How to Live in an RV

Recreational vehicle living has become an appealing option for diverse groups of people. At many RV parks, you'll meet retirees who travel the country, visiting family and touring scenic landmarks. Other RVers follow the seasons, spending winters in warmer climates and escaping the southern heat by traveling north. Still others put down roots in a park, hold down jobs and enjoy a community of like-minded residents. Before jumping into the RV lifestyle, however, learn what accommodations you can expect and the typical expenses that you'll incur and do some careful soul-searching before you commit to this new lifestyle.

Working With the Space

Your RV experience will vary according to your vehicle's configuration and amenities. If you plan to take weekend or weeklong trips, your needs will be different from those of a seasonal traveler. If your RV will be your full-time home, you'll likely desire a higher level of comfort.

Regardless of size, your climate-controlled RV should include a living area containing a sofa, chair and table (or multiples of them). Your kitchen should include a stove, sink and refrigerator. In the bathroom, expect a toilet, sink and shower. Your minimum bedroom furnishings should include a bed with a mattress, although the bed's size may vary, plus cabinets and/or shelves for clothing and accessories. The bedroom's available space and the RV's fit and finish level will dictate additional amenities.

Generally speaking, your living space might compare to that of a studio apartment. Even a larger RV provides a compact environment, with some furnishings serving multiple purposes. For example, your dining table might double as a food prep area or a computer desk. Your small bathroom might consist of an all-in-one compartment with a shower, sink and toilet. Expect less storage space as well.

Even a larger-size RV typically features a one-bedroom layout that maximizes space and makes the living area appear larger. The inviting common area provides an ideal setting for relaxing and socializing. For personal privacy, retreat to your separate bedroom or bathroom.

Taking Along a Car

While you live and/or travel in your RV, towing your car will provide you three distinct advantages. If you want to go sightseeing or run errands, your car will get much better gas mileage than your inefficient RV and be much easier to navigate through crowded streets or on narrow roads. Finally, if you're having RV maintenance work done, you won't be trapped in the service center.

Calculating Living Expenses

Living in an RV entails two types of costs. Begin your RV lifestyle budget by listing normal household expenses that you'd incur anywhere. These will include groceries and staples, dining and entertainment, installment payments and health insurance. Include Internet and mobile phone plan fees, along with Skype service if applicable. If you travel with a car, add insurance, gas, auto club and maintenance outlays.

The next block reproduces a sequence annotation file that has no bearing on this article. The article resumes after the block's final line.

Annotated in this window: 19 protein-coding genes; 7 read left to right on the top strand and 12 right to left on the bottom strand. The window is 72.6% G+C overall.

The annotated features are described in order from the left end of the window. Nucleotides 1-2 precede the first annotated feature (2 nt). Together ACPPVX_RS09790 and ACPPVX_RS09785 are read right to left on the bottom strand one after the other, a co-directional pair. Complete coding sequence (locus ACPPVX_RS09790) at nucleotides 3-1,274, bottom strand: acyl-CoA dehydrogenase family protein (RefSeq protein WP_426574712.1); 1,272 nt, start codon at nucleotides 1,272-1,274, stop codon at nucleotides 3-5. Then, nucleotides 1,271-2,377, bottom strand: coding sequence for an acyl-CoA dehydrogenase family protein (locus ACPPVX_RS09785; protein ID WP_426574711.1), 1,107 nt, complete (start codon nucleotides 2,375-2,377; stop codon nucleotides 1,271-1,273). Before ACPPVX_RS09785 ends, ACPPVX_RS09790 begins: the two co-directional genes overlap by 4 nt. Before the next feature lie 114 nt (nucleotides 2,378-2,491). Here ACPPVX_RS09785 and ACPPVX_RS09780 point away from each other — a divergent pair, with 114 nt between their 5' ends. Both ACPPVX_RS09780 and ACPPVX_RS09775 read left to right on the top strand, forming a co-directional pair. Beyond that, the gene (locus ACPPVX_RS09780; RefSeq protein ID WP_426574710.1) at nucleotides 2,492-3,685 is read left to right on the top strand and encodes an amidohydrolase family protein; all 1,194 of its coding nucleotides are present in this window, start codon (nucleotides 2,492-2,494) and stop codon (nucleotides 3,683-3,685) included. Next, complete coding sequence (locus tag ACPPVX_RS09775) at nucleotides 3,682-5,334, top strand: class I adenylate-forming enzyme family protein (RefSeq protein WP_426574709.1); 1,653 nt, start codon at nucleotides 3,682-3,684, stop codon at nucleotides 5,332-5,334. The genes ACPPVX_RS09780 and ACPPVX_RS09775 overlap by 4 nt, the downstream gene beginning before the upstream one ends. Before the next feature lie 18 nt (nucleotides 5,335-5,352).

Next, tackle your RV-specific costs. Whether you travel or remain stationary, you'll incur some expense for gas, insurance, propane and maintenance. While you're parked in an RV campground, tack on campground/dump fees and electric hookup costs.

Making Money

If you must earn income to pay your bills or you'd like to pad the bank account, consider working while you enjoy RV life. If you're based in a specific area for several months, look for seasonal employment that coincides with your departure date.

If you plan to stay on the move, find RV parks with Internet access. With a reliable connection and a quality laptop computer, you can be productive regardless of your location. Investigate freelance writing, online publishing, data entry, and transcription work, among other occupations.

Living in the RV Permanently

If you're considering a change to RV fulltiming, address several important issues before taking the plunge. First, decide if you can do without certain conveniences, such as long showers and substantial storage space. You must become more self-reliant, able to perform general RV maintenance along with repairs to interior systems that malfunction. Finally, ensure that your partner and/or family is equally committed to this lifestyle change.

Establishing a Domicile

If your RV lifestyle change could take you to another state, you must address the legal residency, or domicile, issue. Simply put, decide where you'll establish your legal base camp. Your decision could have income and estate tax implications and affect your mailing and voting address, state-issued driver's license and vehicle registration, bank accounts, credit card and loan billing statements.

You won't find a defined formula for establishing domicile. Tax offices and legal entities will consider how much time you spend in each state, along with the address you've provided on key legal and financial documents. To make an informed decision, consult with your legal and financial adviser.


About the Author

Based in North Carolina, Felicia Greene has written professionally since 1986. Greene edited sailing-related newsletters and designed marketing programs for the New Bern, N.C. "Sun Journal" and New Bern Habitat ReStore. She earned a Bachelor of Science in business administration from the University of Baltimore.